Ferrotran will be tested at ten highly regarded hospitals in three countries: Germany, Switzerland and the Netherlands.
Ferrotran (Ferumoxtran-10) is an ultra-small superparamagnetic iron-based contrast agent (USPIO). It consists of iron oxide nanoparticles stabilized with low molecular weight dextran and sodium citrate. The product has shown to deliver excellent imaging results in the MRI detection of extremely small lymph node metastases.
Ferrotran is thought to be taken up by the mononuclear phagocytic system, particularly in lymph nodes, with less uptake by metastases. In non-metastatic lymph nodes, the presence of Ferrotran is expected to result in lower signal intensity, i.e. lymph nodes appear darkened on T2 and T2*-weighted sequences in the MRI scan compared with native MRI scans. This effect is known as magnetic susceptibility. Metastatic lesions within lymph nodes, however, maintain their signal intensity.
Development of Radboud University Medical Center
Ferrotran is originally a development of Radboud University Medical Center (Radboudumc) in Nijmegen, the Netherlands. It originated in Radboudumc’s quest of new MRI techniques to better map prostate cancer and possible metastases. On the MRI scans one could see cancer metastases as soon as they had a size of approximately 8 millimeters. This proved difficult in practice because the metastases were already so large that treatment was often problematic. This improved considerably when Radboudumc tested Ferrotran as a contrast agent. Metastases were visible with Ferrotran at a size of 2 millimeters, so that the treatment of the cancer could take place much earlier and better. Since then, the contrast agent Ferrotran has been used successfully at Radboudumc in hundreds of cancer patients. Meanwhile, the product is so far developed that it can be tested in clinical trials.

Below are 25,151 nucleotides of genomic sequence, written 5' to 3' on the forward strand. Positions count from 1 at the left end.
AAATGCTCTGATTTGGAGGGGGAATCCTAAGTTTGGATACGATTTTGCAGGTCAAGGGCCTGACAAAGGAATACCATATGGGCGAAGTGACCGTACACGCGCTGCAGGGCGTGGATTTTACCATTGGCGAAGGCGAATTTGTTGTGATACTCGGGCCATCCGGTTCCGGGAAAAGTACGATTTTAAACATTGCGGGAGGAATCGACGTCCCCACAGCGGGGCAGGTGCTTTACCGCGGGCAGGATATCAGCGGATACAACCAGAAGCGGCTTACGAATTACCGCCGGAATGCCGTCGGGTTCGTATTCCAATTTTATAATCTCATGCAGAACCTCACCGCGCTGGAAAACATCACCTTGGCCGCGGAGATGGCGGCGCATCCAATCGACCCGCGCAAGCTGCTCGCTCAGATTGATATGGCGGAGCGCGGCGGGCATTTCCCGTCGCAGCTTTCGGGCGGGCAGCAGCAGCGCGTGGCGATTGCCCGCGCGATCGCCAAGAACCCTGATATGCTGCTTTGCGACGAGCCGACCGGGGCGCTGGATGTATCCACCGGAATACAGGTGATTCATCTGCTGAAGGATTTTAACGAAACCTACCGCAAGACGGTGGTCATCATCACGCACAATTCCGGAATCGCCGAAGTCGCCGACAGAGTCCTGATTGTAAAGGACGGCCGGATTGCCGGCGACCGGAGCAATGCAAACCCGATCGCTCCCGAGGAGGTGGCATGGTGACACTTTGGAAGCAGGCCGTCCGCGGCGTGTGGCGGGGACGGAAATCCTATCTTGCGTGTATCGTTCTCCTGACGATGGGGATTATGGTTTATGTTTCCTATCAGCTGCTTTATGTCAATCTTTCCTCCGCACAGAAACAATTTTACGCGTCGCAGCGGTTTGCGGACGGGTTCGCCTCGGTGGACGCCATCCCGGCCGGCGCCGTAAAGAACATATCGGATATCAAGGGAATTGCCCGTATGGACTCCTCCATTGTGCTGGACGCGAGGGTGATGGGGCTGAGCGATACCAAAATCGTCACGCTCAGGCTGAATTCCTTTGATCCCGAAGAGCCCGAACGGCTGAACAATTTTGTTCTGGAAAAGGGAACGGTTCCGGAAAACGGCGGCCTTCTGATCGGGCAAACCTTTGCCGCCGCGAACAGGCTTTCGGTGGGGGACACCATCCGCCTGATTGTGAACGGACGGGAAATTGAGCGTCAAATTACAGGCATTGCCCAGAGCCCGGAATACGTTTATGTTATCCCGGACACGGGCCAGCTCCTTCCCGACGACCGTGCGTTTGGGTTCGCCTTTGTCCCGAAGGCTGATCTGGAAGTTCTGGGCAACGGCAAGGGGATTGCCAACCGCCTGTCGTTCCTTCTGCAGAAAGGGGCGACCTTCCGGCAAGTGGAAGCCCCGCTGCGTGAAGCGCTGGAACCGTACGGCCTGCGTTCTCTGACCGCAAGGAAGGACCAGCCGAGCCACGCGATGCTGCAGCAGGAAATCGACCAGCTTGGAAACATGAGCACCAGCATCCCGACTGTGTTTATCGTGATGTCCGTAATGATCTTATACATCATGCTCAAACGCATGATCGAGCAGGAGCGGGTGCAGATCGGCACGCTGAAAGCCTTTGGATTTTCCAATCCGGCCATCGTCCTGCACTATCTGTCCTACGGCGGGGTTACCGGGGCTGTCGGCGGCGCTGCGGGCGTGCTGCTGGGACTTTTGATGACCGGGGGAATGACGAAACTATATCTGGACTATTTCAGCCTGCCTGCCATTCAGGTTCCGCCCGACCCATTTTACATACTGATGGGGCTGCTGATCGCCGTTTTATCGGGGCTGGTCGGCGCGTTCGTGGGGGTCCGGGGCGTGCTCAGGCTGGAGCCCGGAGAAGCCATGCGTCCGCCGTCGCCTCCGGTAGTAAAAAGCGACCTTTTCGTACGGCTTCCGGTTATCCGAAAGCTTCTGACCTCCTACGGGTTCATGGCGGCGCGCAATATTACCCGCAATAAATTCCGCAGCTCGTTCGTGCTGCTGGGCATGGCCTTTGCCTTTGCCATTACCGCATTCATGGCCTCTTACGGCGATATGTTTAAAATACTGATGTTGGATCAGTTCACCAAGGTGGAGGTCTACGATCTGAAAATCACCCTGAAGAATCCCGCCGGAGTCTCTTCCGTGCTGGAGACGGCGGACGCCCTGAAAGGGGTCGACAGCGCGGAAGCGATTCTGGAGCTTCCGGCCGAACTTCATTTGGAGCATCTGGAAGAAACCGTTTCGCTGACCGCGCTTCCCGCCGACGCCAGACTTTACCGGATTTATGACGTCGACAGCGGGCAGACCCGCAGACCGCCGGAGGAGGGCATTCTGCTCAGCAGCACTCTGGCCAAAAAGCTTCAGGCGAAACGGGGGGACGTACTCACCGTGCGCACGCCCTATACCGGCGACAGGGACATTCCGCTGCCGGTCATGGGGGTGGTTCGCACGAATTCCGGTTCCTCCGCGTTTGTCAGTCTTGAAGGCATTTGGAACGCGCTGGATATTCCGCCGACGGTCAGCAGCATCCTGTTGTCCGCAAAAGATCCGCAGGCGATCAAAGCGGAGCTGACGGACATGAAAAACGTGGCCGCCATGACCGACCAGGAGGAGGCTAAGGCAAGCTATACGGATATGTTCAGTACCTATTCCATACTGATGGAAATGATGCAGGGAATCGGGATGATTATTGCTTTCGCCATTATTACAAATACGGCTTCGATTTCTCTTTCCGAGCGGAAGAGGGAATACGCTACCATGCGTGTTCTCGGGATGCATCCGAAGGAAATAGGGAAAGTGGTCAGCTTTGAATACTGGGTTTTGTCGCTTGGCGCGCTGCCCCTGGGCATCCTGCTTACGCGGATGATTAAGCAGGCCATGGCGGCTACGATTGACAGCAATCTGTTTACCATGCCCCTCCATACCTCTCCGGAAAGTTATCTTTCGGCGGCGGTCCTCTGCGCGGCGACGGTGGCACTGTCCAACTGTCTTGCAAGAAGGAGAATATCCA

Diagnostic accuracy of Ferrotran-enhanced MRI
Ferrotran will be tested at ten highly regarded hospitals in three countries: Germany, Switzerland and the Netherlands. Up to 180 adult male patients with newly-confirmed metastasized prostate cancer scheduled for resection will participate in the study. It will be an open-label, single-arm, reader-blinded phase 3 study to assess the diagnostic accuracy of Ferrotran-enhanced MRI and unenhanced MRI of pelvic lymph nodes in newly-diagnosed patients with prostate cancer using histopathology as the established reference method. With the clinical trials SPL Medical wants to prove unequivocally that Ferrotran can be used safely and can detect metastases better than other MRI contrast agents.